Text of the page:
Trend among young couples is to spend wedding costs on honeymoon
When it comes to saying “I do”, Kuwaiti couples do not shy away from spending money. Huge amounts of it. According to figures published in August, Kuwaitis spend KD 235 million a year on getting married.
The average cost for a middle-class family is KD 35,000 while rich families spend up to one million dinars for a single wedding, Kuwaiti daily Al Qabas reported.
The costs often depend on the latest trends and fashions, the reputation of the singers and the standards of equipment and services. According to the daily, the number of weddings celebrated every year is between 6,000 and 9,000.
Kuwaitis attribute the exorbitant amounts to changes in the mindset of society. “In the past, things used to be really simple and straightforward,” a Kuwaiti man said. “Today, wedding celebrations have become an ostentatious show, an exhibition that the families want everyone to talk about. Many people are pushed beyond their financial limits in order to meet all demands and fulfil the wishes of the families. The major result is that the bride and the groom start off their married lives with debts and financial burdens.”
Kuwaitis said that a recent trend is to hire a wedding planner to organise the ceremony. “This is a new concept in the Gulf that we used to see only in movies,” the Kuwaiti said. “Now, it is making its way into the Gulf, and the immediate result is the steep rise in the costs of ceremonies. Of course, not all planners charge the same amount, but the details make the difference.”
Emad Al Samhan, one of Kuwait’s most famous planners, said that some wedding ceremonies in Kuwait cost up to KD 250,000. He explained that some families want a fantastic wedding and bring in famous singers who perform for about 90 minutes at the cost of $250,000.
“Most wealthy families hold the wedding ceremonies at their homes where they have large spaces, but around 25 percent of the families go for luxurious and famous hotels where between 500 and 700 guests attend. Usually, around 1,000 invitation cards are given to guests. With each card costing between KD 8 to10, you can see that the cost for just the wedding invitations is at least KD 8,000,” he told Al Qabas.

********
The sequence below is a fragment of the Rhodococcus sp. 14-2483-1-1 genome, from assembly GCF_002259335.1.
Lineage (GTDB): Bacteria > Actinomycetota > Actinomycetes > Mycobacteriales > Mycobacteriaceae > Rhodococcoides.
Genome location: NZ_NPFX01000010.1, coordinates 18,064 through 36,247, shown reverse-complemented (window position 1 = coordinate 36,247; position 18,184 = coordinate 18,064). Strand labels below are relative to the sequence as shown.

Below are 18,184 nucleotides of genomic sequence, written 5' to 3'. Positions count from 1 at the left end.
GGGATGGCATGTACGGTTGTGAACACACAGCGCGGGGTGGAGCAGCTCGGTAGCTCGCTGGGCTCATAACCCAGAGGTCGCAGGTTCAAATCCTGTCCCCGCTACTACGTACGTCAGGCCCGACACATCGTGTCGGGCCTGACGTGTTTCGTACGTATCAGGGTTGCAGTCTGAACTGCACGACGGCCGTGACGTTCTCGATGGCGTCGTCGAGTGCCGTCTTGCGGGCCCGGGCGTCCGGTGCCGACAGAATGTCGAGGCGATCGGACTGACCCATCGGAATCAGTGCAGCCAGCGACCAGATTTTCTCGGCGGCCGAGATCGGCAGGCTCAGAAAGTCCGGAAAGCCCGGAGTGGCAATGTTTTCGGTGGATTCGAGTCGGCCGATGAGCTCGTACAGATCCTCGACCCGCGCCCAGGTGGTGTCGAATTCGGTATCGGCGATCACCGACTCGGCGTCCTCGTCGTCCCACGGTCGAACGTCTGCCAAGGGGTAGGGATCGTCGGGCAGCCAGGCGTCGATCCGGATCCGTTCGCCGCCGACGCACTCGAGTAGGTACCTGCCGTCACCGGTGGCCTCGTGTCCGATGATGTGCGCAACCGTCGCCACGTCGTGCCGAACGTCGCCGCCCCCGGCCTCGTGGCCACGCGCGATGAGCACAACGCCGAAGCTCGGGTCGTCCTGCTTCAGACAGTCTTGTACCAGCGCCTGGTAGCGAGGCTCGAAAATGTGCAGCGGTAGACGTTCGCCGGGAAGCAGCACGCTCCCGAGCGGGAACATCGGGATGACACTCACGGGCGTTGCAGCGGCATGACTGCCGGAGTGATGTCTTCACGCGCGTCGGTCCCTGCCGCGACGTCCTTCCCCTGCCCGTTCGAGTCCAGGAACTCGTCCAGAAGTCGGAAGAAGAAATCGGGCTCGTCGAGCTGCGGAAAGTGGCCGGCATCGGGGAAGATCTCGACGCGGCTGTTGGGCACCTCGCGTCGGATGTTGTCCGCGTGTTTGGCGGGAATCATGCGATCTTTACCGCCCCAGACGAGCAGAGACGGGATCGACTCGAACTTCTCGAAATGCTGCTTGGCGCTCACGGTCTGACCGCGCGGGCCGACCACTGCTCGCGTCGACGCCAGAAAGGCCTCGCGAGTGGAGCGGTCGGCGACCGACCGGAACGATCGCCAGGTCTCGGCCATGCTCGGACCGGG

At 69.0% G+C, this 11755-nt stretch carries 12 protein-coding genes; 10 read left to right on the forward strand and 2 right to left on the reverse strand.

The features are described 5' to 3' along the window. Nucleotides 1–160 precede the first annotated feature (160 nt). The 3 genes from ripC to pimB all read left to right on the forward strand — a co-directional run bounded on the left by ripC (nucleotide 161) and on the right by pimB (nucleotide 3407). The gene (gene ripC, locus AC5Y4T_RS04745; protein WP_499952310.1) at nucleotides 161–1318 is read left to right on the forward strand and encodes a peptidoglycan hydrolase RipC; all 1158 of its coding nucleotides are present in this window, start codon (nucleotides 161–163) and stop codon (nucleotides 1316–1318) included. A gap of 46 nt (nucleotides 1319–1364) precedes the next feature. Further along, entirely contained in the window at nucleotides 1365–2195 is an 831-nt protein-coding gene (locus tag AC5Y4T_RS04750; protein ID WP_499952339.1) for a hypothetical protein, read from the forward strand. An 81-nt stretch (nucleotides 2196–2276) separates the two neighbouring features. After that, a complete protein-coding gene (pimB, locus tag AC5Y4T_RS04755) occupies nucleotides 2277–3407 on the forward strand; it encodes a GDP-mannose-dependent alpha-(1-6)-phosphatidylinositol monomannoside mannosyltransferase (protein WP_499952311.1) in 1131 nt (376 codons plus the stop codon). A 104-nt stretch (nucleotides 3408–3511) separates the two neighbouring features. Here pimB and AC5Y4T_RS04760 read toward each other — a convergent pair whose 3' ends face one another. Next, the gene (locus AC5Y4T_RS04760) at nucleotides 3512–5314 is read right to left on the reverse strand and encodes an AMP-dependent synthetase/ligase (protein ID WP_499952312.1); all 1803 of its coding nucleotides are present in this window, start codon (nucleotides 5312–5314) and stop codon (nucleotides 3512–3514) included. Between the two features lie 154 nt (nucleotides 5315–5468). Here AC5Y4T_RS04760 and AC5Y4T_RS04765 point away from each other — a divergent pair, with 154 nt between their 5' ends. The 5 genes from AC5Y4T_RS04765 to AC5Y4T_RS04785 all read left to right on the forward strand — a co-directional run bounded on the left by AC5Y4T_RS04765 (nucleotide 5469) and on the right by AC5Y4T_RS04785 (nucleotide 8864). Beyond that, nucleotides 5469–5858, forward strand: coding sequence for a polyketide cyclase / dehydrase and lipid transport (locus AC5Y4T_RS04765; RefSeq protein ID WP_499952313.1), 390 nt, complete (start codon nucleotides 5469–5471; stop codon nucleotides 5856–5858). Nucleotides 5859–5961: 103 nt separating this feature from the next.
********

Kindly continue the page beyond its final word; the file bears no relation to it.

Some families in their quest for “fame” insist on importing the food from Paris or London, while others order the flowers from Holland. Some hosts insist that their VIP guests be given gold or crystal cutlery for the food. Gifts to guests include boxes containing very expensive perfumes or incense.
In other instances, families insist that the large chairs of the bride and groom be adorned with expensive natural roses and bars of gold. Khalid Al Saleh, another wedding planner , who assists both upper and middle-class families, said that the details are often worked out carefully.
“The groom or the family informs the planners about their budget for the ceremony, so that they can work out the details within the financial confines,” he said. “The planner presents suggestions and once they are endorsed by the family, they are carried out.”
Al Saleh that the amount spent today by middle-class families is the same that upper-class families paid for their weddings 10 years ago. “Prices and costs have gone up, and both families and planners have to cope with the increases. For instance, the cost for the natural flowers to adorn the stage is so high nowadays.”
Faced with the formidable financial challenges, several young Kuwaiti couples are choosing to stay away from ostentatious behaviour. “Many have reasoned that instead of spending the money on a lavish wedding celebration, they can use the money to go on an outstanding honeymoon in Europe or the Far East,” the report said.
“Many young people no longer want recognition for their celebrations and prefer to travel abroad. The families use all means to inform their relatives and friend[s] about the weddings of their sons and daughters and there is no need for the wedding parties.”